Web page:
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Metro Bank: challenger’s business case now looks licked

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Metro Bank’s first London branch opened with an unlikely combination of polished marble, chrome and free lollipops in 2010. Investors have since been left with a sour taste for its shares, down 98 per cent since the 2016 listing.

The bank has built out a 76 branch retail network to gain access to relatively cheap deposit funding to redeploy into a loan book. But its business case has failed. Metro this week said it wants to raise £600mn in capital.

Metro requires more scale to get overheads down. An expensive branch network brings a high cost-to-income ratio of 90 per cent for a UK retail bank. By comparison, the ratio for Lloyds Bank is 51 per cent. Moreover, about 92 per cent of its deposits reside in current accounts and demand deposits which can disappear quickly.

It also faces difficulties deploying its funds. Most of Metro’s assets sit at the Bank of England or in high-quality bonds. Insufficient capital buffers have capped its loan growth. As of June its common equity tier one ratio was 10.4 per cent, some 3 percentage points below the UK peer average. That explains why Metro talks about raising capital and selling part of its mortgage book to reduce capital requirements. That runs counter to their need for growth, Gary Greenwood at Shore Capital points out.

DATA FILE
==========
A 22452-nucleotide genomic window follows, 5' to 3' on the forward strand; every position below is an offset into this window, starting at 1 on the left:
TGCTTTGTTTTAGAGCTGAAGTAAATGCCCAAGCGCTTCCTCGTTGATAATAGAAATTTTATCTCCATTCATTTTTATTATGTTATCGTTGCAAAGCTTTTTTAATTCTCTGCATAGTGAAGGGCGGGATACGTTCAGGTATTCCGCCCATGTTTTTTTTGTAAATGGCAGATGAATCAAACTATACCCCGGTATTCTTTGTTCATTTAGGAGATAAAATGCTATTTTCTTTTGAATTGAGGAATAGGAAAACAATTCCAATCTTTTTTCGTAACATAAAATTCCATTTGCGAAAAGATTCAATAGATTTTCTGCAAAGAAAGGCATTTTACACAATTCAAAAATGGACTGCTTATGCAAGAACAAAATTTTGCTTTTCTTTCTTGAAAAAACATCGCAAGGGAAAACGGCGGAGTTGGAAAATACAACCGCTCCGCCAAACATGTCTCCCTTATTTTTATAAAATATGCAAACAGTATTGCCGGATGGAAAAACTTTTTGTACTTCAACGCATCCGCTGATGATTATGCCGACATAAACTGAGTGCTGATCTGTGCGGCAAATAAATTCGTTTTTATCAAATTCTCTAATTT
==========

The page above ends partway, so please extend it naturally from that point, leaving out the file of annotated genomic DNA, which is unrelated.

Why has no bank bought Metro? It trades at a tenth of its book value. Even paying a pound for all of it would trigger fair valuation accounting under IFRS 3, says Autonomous, revealing a need for more capital. An overvalued property estate, on very long leases, plus negative revaluations to its mortgage and securities portfolios could force a buyer to stump up £1.3bn to cover valuation losses.

Metro is now seeking to shore up its balance sheet. But investors recapitalising the company risk throwing good money after bad. The business model underpinning its attempt to turn lollipops into lots of lolly is deeply flawed.

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